Adjusted effect of OST on deaths in custody
In the first 4 weeks of a prison episode, the all-cause mortality hazard was 94% lower while in OST, compared to being out of OST (adjusted HR (AHR): 0.06; 95% CI 0.01 to 0.48), regardless of gender, indigenous status, age, incarceration history or offending history (table 4). A similar finding was observed in relation to unnatural deaths; during the first 4 weeks of a prison episode, while in OST, the hazard of unnatural death was 93% lower than while not in OST (AHR 0.07; 95% CI 0.01 to 0.59).
Across all time in prison, the all-cause mortality hazard during periods of OST was reduced by three-quarters compared with periods not in OST (AHR: 0.26; 95% CI 0.13 to 0.50), regardless of gender, indigenous status, age, incarceration history or offending history. Across all time in prison, compared with periods not in OST, the hazard of unnatural death was 87% lower while in OST (AHR: 0.13; 95% CI 0.05 to 0.35).
We have demonstrated a very strong association between receipt of OST and lowered mortality among opioid-dependent prisoners. After adjusting for demographic and criminal history factors, compared to time not in OST, being in OST was associated with a 74% lower hazard of dying in prison. The association between mortality risk and OST was driven by the reduction in unnatural deaths, with periods in OST associated with an 87% decrease in mortality hazard compared to time not in OST. One-third of deaths in prison in this cohort occurred during the first 4 weeks of incarceration; in these initial weeks in prison, compared to time not in OST, being in OST was associated with a 94% lower all-cause mortality hazard and a 93% lower hazard of unnatural death. Although the CIs around the HRs were wide, even the uppermost limits of the intervals suggested substantial reductions in mortality while in OST. For example, across all time in prison, there was at least a 65% reduction in unnatural mortality hazard while in OST compared to time not in OST.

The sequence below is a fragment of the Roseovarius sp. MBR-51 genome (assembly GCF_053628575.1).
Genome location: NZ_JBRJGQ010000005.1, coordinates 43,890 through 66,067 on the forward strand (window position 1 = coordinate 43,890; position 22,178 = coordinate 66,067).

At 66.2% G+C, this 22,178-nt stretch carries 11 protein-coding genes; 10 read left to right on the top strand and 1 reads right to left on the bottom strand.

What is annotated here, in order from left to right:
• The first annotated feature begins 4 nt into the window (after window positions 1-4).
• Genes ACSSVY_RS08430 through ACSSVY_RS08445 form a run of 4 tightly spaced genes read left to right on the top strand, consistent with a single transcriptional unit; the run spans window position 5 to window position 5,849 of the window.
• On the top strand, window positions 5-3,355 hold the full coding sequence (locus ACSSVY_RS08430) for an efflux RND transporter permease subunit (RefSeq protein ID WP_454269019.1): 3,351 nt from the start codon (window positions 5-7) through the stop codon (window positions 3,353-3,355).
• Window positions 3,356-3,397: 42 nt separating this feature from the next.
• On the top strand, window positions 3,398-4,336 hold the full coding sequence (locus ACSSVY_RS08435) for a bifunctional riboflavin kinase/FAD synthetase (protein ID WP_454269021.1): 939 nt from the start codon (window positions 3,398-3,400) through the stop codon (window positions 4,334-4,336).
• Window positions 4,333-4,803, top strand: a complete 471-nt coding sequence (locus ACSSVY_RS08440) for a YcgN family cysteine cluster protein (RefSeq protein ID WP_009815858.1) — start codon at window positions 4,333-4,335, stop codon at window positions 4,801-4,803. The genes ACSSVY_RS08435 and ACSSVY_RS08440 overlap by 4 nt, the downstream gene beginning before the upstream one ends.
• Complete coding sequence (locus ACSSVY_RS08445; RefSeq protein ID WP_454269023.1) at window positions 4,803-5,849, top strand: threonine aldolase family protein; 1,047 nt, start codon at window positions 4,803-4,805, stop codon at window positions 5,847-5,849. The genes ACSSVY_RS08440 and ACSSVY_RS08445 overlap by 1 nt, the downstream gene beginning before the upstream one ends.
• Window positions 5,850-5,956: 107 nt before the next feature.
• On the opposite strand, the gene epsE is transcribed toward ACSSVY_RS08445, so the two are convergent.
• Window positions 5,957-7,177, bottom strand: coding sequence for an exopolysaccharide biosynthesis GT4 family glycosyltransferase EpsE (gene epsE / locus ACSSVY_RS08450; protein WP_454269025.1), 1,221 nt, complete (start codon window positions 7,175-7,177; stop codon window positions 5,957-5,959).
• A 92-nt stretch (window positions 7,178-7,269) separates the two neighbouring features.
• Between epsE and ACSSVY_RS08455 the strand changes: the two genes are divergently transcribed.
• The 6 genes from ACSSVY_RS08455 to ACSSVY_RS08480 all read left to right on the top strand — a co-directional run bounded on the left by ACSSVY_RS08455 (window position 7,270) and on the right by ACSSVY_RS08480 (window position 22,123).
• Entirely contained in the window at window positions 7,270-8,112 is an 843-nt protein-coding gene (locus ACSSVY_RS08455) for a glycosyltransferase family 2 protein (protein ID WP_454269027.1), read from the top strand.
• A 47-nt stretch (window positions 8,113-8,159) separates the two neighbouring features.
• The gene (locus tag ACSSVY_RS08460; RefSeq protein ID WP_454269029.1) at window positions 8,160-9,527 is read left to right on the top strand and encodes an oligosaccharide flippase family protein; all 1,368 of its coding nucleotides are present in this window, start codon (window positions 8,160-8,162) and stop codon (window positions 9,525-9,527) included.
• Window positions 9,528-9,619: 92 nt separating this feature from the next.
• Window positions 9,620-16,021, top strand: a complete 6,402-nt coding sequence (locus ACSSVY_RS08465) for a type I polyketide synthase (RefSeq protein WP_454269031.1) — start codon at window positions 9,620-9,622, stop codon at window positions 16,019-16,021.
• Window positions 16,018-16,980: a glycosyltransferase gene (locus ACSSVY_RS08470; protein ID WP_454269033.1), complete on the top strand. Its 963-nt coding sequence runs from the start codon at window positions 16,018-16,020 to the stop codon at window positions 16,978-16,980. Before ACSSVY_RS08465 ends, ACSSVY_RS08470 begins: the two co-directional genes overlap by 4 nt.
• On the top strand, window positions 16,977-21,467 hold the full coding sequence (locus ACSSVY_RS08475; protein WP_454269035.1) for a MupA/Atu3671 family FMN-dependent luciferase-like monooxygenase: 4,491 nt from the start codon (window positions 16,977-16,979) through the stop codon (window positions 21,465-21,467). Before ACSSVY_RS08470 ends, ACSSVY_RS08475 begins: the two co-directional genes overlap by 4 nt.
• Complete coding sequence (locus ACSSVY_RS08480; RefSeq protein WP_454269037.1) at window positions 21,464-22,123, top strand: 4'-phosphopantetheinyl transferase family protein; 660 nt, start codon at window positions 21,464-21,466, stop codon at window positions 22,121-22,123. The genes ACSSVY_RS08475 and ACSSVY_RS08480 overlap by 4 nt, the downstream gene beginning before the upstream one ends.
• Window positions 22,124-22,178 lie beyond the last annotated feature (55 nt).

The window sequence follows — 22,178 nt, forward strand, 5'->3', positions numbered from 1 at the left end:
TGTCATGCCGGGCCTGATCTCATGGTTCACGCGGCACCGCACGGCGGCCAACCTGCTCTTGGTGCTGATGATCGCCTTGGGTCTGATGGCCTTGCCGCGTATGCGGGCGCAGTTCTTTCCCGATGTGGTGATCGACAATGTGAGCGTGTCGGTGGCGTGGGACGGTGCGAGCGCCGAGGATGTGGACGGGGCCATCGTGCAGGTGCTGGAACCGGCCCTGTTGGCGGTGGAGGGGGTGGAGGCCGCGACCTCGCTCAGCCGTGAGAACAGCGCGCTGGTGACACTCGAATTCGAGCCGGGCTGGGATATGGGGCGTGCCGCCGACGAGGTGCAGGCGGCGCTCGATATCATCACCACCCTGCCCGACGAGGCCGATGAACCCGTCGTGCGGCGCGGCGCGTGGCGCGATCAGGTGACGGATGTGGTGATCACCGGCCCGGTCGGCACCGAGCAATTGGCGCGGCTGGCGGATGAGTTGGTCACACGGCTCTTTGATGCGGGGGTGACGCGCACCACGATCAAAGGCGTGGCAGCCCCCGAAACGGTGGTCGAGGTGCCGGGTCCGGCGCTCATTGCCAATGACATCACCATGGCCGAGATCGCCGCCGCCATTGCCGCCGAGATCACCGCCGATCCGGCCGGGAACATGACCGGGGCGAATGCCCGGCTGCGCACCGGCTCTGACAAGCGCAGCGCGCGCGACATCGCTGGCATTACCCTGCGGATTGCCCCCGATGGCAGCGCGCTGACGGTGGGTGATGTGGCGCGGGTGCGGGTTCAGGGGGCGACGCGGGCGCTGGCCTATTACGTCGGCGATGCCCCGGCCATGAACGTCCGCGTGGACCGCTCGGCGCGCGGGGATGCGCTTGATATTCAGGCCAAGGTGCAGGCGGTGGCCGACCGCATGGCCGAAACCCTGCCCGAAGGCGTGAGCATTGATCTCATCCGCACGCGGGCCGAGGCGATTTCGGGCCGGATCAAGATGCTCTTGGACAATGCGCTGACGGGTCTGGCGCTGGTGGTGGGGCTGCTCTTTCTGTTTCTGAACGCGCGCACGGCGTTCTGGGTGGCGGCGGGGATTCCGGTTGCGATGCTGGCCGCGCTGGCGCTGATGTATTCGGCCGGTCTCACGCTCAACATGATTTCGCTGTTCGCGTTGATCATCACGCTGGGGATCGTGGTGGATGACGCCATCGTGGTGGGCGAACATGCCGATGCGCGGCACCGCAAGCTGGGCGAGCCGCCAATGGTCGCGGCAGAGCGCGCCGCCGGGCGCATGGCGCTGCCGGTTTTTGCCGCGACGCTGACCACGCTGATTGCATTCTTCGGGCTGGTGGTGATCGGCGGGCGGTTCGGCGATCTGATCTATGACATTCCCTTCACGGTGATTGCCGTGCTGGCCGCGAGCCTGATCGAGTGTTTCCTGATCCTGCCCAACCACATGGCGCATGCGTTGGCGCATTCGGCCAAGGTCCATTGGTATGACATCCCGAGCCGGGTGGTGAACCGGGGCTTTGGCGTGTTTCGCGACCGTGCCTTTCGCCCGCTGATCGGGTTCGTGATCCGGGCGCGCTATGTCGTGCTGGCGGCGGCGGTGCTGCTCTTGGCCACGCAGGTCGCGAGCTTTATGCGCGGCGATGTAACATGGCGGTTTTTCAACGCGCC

The cohort included in this study was drawn from a large, statewide administrative dataset of people receiving treatment for opioid dependence. Although precise data are not available on the representativeness of this cohort, in sentinel surveillance studies of people who inject drugs in NSW (98% of whom have a history of illicit opioid use), almost 60% of participants are currently in OST, and more than 80% have a history of OST,20 suggesting that the cohort is highly representative of the NSW opioid-dependent population. The subset of this population that had been incarcerated was included in this study. As an observational study, cohort members were not randomly allocated to treatment. Although there were some differences between prisoners who did and did not receive OST, these variables did not affect the association between OST and mortality. We did not have clinical indicators of current opioid dependence, and it is possible that some members of our cohort may have ceased all opioid use, thereby reducing their baseline mortality risk. However, given the chronic and relapsing nature of opioid dependence,15 ,16 this is unlikely to have been the case for any substantial proportion of the cohort. Inclusion of opioid-abstinent individuals would, at any rate, result in conservative mortality estimates. Finally, we used the first episode of OST as a proxy for the onset of opioid dependence. It is possible that some cohort members had previous incarcerations during which they were opioid dependent, but had not yet entered OST.